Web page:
22-10-2015, 05:54 AM
Richard Carrier On the Historicity of Jesus
(22-10-2015 04:57 AM)Tomasia Wrote:  
(21-10-2015 06:39 PM)Stevil Wrote:  His disciples didn't document his teachings.
Who knows where the accounts come from. They likely didn't come from the events cited i.e. Sermon on the mount as it was a once off, oral. Unless Yeshua's disciples had perfect recall. But there is no evidence to support such an unlikely and remarkable thing.

You’re talking about a rabbinic teacher and his disciples. The relationship between the two is primarily to preserve and spread the teachings of their instructor, in ancient culture, that’s primarily orally. It’s not a relationship where they hear him speak in public once, and than try to memorize it. But a relationship that involves continual reinforcing, as would any relationship between the disciples and their Jewish instructor. Their sole job is preserve and spread the teachings of their instructor, in an oral culture.

Quote:If the end result is evident as being consistent then these "disparate groups" had a common source. That common source can't have been Yeshua (as I have shown) so it must have been something else.

Okay, so we have a body of parables and sayings, with a common source. The Gospels cite that common source as Yeshua. We don’t find these parables and sayings in writing from other sects, in the jewish literature, to attribute them to anyone else. So on what basis would anyone infer that it more likely belonged to some other person other than the one cited, Yeshua? The parables and sayings have a source, so who do you think it more likely belonged to than Yeshua?

Quote:Ancient texts refer to a Yeshua.

Commonly translated to Jesus in English. My my indian ethnic tongue, it’s Yeshua, in my ethnic tongue, Peter is Pathrose, Paul is Pauvolose, etc…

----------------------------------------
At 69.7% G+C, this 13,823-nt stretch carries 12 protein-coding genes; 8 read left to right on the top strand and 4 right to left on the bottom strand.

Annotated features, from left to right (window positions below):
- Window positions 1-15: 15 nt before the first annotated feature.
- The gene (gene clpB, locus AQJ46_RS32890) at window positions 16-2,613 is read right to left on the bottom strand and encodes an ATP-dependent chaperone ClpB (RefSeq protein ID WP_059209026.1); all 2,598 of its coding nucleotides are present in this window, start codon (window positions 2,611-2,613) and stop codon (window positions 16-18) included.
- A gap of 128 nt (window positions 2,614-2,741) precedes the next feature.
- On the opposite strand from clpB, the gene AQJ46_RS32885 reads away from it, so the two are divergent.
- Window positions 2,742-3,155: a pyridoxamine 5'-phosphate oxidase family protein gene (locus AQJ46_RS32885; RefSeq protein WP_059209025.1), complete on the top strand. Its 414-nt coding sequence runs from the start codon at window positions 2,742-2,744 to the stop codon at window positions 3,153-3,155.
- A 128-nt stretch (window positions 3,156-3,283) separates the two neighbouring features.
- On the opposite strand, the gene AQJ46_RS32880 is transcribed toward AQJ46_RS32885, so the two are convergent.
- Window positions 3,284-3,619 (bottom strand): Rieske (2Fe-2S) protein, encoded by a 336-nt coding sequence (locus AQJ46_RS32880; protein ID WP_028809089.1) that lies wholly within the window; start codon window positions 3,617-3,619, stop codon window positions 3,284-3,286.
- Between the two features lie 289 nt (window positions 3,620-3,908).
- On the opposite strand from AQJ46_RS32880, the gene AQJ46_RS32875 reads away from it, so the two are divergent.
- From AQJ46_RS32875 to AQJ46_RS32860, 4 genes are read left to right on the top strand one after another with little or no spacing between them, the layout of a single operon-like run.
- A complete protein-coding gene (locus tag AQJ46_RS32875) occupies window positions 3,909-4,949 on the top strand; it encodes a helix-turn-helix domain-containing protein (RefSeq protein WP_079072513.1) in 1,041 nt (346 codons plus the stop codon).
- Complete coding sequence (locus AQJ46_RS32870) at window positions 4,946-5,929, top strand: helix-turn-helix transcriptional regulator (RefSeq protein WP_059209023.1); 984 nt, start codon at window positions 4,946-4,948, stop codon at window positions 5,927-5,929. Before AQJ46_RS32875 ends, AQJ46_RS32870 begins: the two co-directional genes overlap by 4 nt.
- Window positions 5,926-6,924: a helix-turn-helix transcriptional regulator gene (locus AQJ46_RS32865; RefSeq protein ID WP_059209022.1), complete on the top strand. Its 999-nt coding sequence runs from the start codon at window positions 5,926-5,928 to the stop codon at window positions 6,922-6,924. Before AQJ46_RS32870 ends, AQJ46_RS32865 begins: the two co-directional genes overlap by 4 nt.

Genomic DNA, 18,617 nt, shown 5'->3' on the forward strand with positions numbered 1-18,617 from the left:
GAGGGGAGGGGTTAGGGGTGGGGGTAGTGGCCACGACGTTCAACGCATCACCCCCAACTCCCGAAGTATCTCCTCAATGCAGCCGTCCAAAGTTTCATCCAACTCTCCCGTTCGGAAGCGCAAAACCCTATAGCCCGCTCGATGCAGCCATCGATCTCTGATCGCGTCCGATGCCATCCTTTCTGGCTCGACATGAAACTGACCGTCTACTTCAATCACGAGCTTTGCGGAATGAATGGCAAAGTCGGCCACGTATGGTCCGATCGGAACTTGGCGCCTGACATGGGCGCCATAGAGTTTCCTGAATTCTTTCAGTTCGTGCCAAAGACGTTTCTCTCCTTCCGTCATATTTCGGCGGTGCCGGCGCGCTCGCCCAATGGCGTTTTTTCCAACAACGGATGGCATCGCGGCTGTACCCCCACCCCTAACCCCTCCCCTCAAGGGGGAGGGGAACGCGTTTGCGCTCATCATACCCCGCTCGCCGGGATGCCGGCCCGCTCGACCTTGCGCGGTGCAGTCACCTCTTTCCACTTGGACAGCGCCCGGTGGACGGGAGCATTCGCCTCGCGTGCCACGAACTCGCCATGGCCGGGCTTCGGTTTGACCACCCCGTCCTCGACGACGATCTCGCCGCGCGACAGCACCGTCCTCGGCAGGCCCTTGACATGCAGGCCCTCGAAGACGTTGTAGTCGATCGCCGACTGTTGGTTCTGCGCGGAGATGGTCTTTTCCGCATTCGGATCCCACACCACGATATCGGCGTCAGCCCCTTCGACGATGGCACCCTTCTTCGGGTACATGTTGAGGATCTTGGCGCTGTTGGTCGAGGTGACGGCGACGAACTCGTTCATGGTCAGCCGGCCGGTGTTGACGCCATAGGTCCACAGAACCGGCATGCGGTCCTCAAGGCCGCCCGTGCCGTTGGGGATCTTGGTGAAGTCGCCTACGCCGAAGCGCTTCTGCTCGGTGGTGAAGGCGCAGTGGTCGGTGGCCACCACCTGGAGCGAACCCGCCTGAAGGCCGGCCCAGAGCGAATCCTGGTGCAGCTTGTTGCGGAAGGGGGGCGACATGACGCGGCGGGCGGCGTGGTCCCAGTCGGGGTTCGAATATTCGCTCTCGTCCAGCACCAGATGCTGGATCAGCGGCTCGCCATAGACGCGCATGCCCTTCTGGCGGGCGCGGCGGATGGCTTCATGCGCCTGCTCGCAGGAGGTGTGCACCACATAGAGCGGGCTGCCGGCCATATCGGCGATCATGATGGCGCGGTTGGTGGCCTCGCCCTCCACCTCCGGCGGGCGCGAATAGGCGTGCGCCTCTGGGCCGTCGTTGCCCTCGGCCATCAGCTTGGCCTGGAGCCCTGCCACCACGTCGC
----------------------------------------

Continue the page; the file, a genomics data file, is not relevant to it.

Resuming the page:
A lot of stories of myth were spread orally (even memorized more or less verbatim)

You have a body of stories with a common source, like say...many of the Greek myths...

Commonly translated to Joshua in English but not for the one specific character.

As I brought up in my last post (as well as in an entire thread you abandoned without making any salient points), your Yeshua myth (historical basis for NT Jesus) is unfalsifiable because there is nothing you'd accept as a demonstration of its nonexistence. (As evidenced by the fact that you believe in it based on a paucity of evidence, circumstantial evidence, and special pleading).

Being nice is something stupid people do to hedge their bets
-Rick
Find all posts by this user
Like Post Quote this message in a reply
[+] 1 user Likes TheBeardedDude's post
22-10-2015, 06:34 AM (This post was last modified: 22-10-2015 06:37 AM by Tomasia.)
RE: Richard Carrier On the Historicity of Jesus
(22-10-2015 05:54 AM)TheBeardedDude Wrote:  As I brought up in my last post (as well as in an entire thread you abandoned without making any salient points), your Yeshua myth (historical basis for NT Jesus) is unfalsifiable because there is nothing you'd accept as a demonstration of its nonexistence. (As evidenced by the fact that you believe in it based on a paucity of evidence, circumstantial evidence, and special pleading).

Bunny fossils in the precambrian.

If we found writings from other sects, supportive of the writers of the gospels plagiarizing the sayings of some other sects leader, in support of the amalgamation hypothesis, that would be supportive of that conclusion. If we found early jewish cults whose writing indicated expectations of non-historical messiah, perhaps a mythicist, purely spiritual one, the one's often suggested by mythicist arguing some form neoplatonic sect, that would help to assist in falsify a historicist conclusion.